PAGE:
Sunday, June 22, 2014

Next Generation Science Standards (NGSS)- Grade K

Has your state adopted the new Next Generation Science Standards (NGSS)? Or are you at a private school and your school has adopted the new standards? I just put the set of NGSS "I CAN" posters up for sale at my TpT store (click here). I have each poster laminated & I display them on one of my bulletin boards. I keep the black & white copies in my lesson planning binder. Included in this set are the 13 Kindergarten standards (in color as well as in black & white) along with the 3 grades K-2 engineering standards. If you would like a set, just leave me your email below & I'll send out copies to 2 random people!
If you're looking for Kindergarten NGSS resources, these are the ones I use with my students - all are available at my TpT store, just click the pics below!

Saturday, June 21, 2014

Colonizing Mars STEM Challenge

Do you know that NASA has plans for a manned mission to Mars by the 2030s & Mars One plans to establish a human settlement on Mars in 2023??!! Over 200,000 people have signed up for a one-way ticket to Mars!! I was amazed when I heard about this and right away I designed a STEM (science, technology, engineering, and math) lesson called "Colonizing Mars". My 4th graders surpassed all my expectations with this STEM project - I am soooo proud of them!! I challenged them to create a Martian colony that would include everything we would need if we landed on Mars tomorrow.
I began the unit by addressing misconceptions using the anchor chart below:

We used pink stickies for misconceptions (Mars has liquid water, Mars is our neighbor so it must be a short trip away, etc.) 

As we went through facts, we added green stickies to represent our facts:

Then we used an iPad augmented reality app called Aurasma - this is such a fun way to present new info/ review facts!! I made up a worksheet and I attached every picture on the worksheet to a short video about Mars.

    Next, I had my students brainstorm - what would you need if you were to live on Mars? There is no food, liquid water, or oxygen there!! It's cold on Mars! There is not a lot of gravity! The answers ran the gamut from the necessary structures such as a hospital, food store, habitats; to the unnecessary but fun malls, movie theaters, arcades. We narrowed it down to the absolute essentials and then everyone started discussing their ideas with their partner. Designs were drawn and labeled and then it was time to start building. 
We followed the Engineering Design Process:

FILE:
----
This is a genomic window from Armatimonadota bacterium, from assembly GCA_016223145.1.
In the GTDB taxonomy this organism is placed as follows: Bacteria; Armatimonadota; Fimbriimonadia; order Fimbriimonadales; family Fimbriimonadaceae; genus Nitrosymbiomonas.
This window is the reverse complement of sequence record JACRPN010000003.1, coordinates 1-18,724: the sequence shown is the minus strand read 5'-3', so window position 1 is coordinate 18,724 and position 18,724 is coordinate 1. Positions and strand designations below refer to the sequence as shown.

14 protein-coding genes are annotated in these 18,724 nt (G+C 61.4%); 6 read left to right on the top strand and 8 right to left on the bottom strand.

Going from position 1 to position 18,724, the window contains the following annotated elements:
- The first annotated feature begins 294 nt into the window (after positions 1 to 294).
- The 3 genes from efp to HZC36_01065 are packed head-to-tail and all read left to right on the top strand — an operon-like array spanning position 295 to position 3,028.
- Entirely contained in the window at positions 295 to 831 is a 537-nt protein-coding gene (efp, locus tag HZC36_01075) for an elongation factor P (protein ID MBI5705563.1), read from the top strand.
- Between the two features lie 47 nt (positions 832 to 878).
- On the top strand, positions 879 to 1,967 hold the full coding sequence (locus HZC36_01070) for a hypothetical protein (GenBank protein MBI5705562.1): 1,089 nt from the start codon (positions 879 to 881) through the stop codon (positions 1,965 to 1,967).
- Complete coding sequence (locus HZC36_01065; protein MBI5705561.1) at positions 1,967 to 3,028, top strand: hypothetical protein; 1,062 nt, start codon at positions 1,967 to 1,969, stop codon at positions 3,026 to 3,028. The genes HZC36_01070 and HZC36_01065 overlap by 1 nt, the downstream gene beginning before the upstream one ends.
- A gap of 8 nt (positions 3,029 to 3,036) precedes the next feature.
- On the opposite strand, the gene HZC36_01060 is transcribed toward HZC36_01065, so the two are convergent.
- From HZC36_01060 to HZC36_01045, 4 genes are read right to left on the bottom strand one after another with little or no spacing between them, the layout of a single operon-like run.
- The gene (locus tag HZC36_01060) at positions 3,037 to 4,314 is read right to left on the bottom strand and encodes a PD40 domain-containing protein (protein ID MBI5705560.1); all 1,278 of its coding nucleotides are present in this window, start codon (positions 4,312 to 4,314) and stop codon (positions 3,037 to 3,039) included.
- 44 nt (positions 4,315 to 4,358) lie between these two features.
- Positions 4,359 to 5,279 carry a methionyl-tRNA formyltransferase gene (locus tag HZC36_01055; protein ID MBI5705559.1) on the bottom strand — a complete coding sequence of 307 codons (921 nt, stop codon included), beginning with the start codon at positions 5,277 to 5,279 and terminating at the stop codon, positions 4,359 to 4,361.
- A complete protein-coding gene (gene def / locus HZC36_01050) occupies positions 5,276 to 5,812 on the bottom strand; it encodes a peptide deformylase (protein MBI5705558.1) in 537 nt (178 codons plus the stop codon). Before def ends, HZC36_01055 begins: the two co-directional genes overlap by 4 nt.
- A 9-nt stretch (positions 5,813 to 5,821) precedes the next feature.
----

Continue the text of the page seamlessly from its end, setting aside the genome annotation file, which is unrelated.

My students were soooo excited to start building their prototypes using recycled materials. I keep a huge 42 gallon contractors garbage bag in one of my school closets and throughout the year, I'm constantly filling it with things people would normally throw away but that I see as building components: toilet paper rolls, paper towel rolls, plastic cake covers, milk cartons, cereal boxes, etc. My kids were so excited to turn this "trash" into structures. We set some design parameters - the structures couldn't be too big, the perimeters had to be <297 centimeters (approx. the size of 3 pieces of paper). The structure also had to hold the weight of 3 humans, represented by a bag of pennies with a mass of 150 g.

Here are some of the completed designs:

All structures included an oxygen tank and had connecting tunnels so humans could walk around freely indoors without needing spacesuits. Some of my students got so creative with their thinking- adding greenhouses to their structures to provide oxygen, adding a machine that can split the frozen water on Mars into oxygen & hydrogen - their creativity amazed me!!!
I love doing STEM challenges with my students - it's really a time for them to SHINE!! What are your favorite STEM activities? I would love to hear about them. To everyone that has finished the school year: Happy Summer!!!

Sunday, May 25, 2014


I am teaching the Grade 1 NGSS biomimicry standard this week & I can't wait to see what my students come up with when we do the Mystery Box challenge!

This is my FAVORITE first grade NGSS standard – biomimicry: using nature to inspire design. Nature has perfected so many things- want to walk up a wall? Mimic gecko feet. Swim faster? Mimic shark skin. Assess damage after an earthquake? Send in tiny drones that mimic one of the most efficient flyers – dragonflies! Invention inspired by nature – the possibilities are endless! I created this packet to help my students start to look at nature in a different way – using its perfection in design to solve human problems. That’s what biomimicry is and that’s what NGSS:1-LS1-1 standard is all about. This is a really creative standard and I LOVE encouraging kids to be creative in their scientific thinking. Our nation’s future scientists and engineers are sitting in our classrooms – let’s encourage, challenge, and empower them!!